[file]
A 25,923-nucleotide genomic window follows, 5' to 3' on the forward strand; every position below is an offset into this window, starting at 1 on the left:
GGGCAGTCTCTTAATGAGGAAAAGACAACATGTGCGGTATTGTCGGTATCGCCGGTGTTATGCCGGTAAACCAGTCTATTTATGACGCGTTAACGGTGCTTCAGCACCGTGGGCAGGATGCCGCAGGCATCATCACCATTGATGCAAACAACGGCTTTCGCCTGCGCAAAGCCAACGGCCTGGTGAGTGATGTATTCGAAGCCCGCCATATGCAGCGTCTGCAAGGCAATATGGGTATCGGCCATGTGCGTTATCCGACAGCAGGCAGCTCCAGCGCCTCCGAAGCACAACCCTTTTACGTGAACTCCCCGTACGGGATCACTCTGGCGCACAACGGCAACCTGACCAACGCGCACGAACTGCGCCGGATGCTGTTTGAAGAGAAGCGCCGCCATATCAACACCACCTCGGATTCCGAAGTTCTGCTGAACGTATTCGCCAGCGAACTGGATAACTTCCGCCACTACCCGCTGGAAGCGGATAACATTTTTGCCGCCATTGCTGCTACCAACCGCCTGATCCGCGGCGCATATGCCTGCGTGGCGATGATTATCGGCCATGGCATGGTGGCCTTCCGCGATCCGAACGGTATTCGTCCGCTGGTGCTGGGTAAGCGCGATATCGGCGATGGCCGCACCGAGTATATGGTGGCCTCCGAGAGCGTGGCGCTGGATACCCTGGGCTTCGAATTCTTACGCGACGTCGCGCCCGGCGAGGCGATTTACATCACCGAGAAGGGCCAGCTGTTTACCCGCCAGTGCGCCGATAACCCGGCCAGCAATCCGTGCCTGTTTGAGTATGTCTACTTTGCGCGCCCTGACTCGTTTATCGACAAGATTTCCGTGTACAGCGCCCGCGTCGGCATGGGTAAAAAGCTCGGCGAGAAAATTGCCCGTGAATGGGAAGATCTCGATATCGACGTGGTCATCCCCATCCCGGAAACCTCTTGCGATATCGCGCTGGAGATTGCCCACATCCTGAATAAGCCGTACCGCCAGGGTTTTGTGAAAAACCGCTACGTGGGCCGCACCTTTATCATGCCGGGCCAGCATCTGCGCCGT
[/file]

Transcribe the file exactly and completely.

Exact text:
A 25,923-nucleotide genomic window follows, 5' to 3' on the forward strand; every position below is an offset into this window, starting at 1 on the left:
GGGCAGTCTCTTAATGAGGAAAAGACAACATGTGCGGTATTGTCGGTATCGCCGGTGTTATGCCGGTAAACCAGTCTATTTATGACGCGTTAACGGTGCTTCAGCACCGTGGGCAGGATGCCGCAGGCATCATCACCATTGATGCAAACAACGGCTTTCGCCTGCGCAAAGCCAACGGCCTGGTGAGTGATGTATTCGAAGCCCGCCATATGCAGCGTCTGCAAGGCAATATGGGTATCGGCCATGTGCGTTATCCGACAGCAGGCAGCTCCAGCGCCTCCGAAGCACAACCCTTTTACGTGAACTCCCCGTACGGGATCACTCTGGCGCACAACGGCAACCTGACCAACGCGCACGAACTGCGCCGGATGCTGTTTGAAGAGAAGCGCCGCCATATCAACACCACCTCGGATTCCGAAGTTCTGCTGAACGTATTCGCCAGCGAACTGGATAACTTCCGCCACTACCCGCTGGAAGCGGATAACATTTTTGCCGCCATTGCTGCTACCAACCGCCTGATCCGCGGCGCATATGCCTGCGTGGCGATGATTATCGGCCATGGCATGGTGGCCTTCCGCGATCCGAACGGTATTCGTCCGCTGGTGCTGGGTAAGCGCGATATCGGCGATGGCCGCACCGAGTATATGGTGGCCTCCGAGAGCGTGGCGCTGGATACCCTGGGCTTCGAATTCTTACGCGACGTCGCGCCCGGCGAGGCGATTTACATCACCGAGAAGGGCCAGCTGTTTACCCGCCAGTGCGCCGATAACCCGGCCAGCAATCCGTGCCTGTTTGAGTATGTCTACTTTGCGCGCCCTGACTCGTTTATCGACAAGATTTCCGTGTACAGCGCCCGCGTCGGCATGGGTAAAAAGCTCGGCGAGAAAATTGCCCGTGAATGGGAAGATCTCGATATCGACGTGGTCATCCCCATCCCGGAAACCTCTTGCGATATCGCGCTGGAGATTGCCCACATCCTGAATAAGCCGTACCGCCAGGGTTTTGTGAAAAACCGCTACGTGGGCCGCACCTTTATCATGCCGGGCCAGCATCTGCGCCGT